Glenn and I recently found ourselves in Croatia.
“I got us all signed up” Glenn said when I got home from work one day. “For what?” I asked. “For that half-marathon in Dubrovnik! You said you wanted to do it. Right?” Ahh, yet another miscommunication that results in an adventure!
Last October we ran in the Portland Half-Marathon. The Portland event staff were helping folks in Croatia plan the first ever Dubrovnik International Half-Marathon and were offering reduced entry fees if you did both events. In jest I made a comment to Glenn that we should do it. Apparently, he took me seriously.
We had no other big trips planned…so off to Croatia we went.
Dubrovnik is an ancient Croatian city on the Dalmatian Coast, right across the Adriatic Sea from Italy. Tourists from all over the world go there to see the one of the best-preserved medieval walled cities in the world. The “old town” of Dubrovnik is nestled inside ancient protective walls and is a UNESCO World Heritage Site. As a side note, it also serves as the backdrop to many of the King’s Landing scenes in Game of Thrones.
It was a magical place, and since this was our first international racing event we learned several important things.
1. Beware the pre-race events and activities.
We arrived two days before the race. We spent the first day touring around the old town – walking over 12 miles on cobblestones streets and up steep stairs and alleyways.
We spent the second day participating in a 2k fun run atop the city’s walls. This “fun run” turned out to be more of a hellacious ancient stair-master event that finished off the fatigue in our legs from the previous day’s sightseeing. By the end of the event we were absolutely exhausted.
It was hot and exhausting, but I would totally do it again! Normally the top of the city’s walls are crawling with tourists. They closed the walls down for this event so we were able to experience the walls by ourselves which made for a once in a lifetime experience.
2. Croatia is very sunny and hot, especially compared to the Pacific Northwest.
This is further intensified by the blinding glare from the polished marble streets and buildings. The race didn’t start until 10 in the morning, which meant we ended up finishing the race in the searing noonday heat. Fearing heat exhaustion we focused on slowing our pace, listening to our bodies (walking when we began to feel overheated) and drinking tons of water throughout the race (stopping at all of the aid stations, refilling our water bottles regularly). It wasn’t pretty (I was red faced and pouring sweat), but we crossed the finish line without succumbing to heat exhaustion!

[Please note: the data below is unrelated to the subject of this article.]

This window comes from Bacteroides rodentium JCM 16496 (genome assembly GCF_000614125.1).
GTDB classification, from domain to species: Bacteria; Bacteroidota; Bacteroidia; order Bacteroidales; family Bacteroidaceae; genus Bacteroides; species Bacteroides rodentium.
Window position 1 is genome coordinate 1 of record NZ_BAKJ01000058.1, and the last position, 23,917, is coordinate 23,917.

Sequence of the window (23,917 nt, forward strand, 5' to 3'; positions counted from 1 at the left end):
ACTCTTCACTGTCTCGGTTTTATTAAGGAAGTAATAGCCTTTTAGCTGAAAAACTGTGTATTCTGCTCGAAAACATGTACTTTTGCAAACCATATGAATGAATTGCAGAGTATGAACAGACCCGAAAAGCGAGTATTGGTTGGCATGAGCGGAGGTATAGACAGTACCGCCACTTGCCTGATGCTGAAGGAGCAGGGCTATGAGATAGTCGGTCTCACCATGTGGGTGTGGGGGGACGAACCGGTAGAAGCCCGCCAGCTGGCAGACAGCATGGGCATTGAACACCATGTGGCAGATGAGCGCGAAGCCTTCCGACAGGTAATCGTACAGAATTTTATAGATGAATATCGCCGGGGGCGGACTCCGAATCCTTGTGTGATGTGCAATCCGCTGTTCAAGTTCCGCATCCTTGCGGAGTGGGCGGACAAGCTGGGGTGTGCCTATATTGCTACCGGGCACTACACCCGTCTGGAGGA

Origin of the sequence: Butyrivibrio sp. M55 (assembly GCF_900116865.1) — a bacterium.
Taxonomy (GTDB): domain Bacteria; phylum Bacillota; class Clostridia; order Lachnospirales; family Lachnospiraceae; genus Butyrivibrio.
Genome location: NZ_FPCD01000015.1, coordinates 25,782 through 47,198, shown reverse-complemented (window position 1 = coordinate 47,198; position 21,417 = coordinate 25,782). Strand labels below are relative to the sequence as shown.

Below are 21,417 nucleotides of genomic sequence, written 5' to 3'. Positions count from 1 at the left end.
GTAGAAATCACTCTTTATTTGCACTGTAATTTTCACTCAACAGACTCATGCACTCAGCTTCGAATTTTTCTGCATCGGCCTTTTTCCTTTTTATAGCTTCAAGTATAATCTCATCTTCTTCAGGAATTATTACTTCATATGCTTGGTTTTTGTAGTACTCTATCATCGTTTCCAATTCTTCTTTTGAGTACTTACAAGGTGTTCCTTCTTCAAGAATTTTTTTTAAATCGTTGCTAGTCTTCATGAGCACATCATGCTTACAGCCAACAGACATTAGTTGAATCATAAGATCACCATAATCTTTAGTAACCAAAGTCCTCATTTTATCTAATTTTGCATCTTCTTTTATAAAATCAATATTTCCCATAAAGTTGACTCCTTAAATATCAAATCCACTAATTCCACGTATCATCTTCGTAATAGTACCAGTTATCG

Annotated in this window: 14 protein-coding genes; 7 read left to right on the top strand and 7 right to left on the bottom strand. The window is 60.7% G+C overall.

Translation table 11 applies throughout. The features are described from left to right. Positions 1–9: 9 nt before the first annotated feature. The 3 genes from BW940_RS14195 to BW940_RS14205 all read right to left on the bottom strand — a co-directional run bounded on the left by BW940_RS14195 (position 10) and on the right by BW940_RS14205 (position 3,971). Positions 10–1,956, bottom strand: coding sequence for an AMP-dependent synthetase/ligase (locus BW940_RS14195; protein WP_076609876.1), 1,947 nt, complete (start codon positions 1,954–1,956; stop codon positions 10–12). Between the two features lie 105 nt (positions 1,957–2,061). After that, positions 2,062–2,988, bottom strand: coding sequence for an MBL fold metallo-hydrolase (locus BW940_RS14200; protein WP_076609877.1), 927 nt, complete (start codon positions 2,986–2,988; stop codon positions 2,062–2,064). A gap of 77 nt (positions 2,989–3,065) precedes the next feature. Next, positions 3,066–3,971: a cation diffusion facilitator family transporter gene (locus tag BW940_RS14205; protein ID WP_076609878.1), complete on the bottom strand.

3. Destination races attract really, really, really athletic and competitive people from all over the world.
We met people from many different countries – Australia, Germany, Britain and several other Portlanders as well. One of our favorite characters was a Russian man that encouraged us to keep running by screaming “No retreat, no surrender” at the top of his lungs as he passed us. Hobby runners, such as Glenn and myself, were definitely in the minority. As such, there was great camaraderie at the back of the pack among all of the stragglers. We spent several miles chatting with a nice fellow from Manchester who was recovering from an injury and wanted to run with Glenn and I because we “looked like we were having bloody fun.”
4. Destination races are hard, especially when you are suffering from jet lag.
We were half-way around the world in a drastically different time zone where day was night and night was day. My body kept saying, “Umm, hello. Why, exactly, are we running at one in the morning?” Many of the competitive runners arrived in Dubrovnik much earlier than we did to give their bodies time to acclimate. It was amazing how much the disruption in my circadian rhythm impacted my running experience.
5. Finishing a hard race by running over the drawbridge and through the arched gates of a medieval city is wicked cool.
However, conquering huge hills at the very start and end of a half-marathon might just kill you before you get there.
Although it was a really hot and difficult run, and we were nearly the last ones across the finish line, I would absolutely try an international half-marathon again! It was so much fun to meet people from all over the world and to explore a new place as something more than just another tourist.
I couldn’t help thinking back to that very first 5k event I ever walked…I certainly never would have imagined I’d one day be running in a half-marathon in another country!
We stayed in Croatia for another ~10 days exploring much of the countryside hiking, biking and kayaking…and eating and lounging on the beach!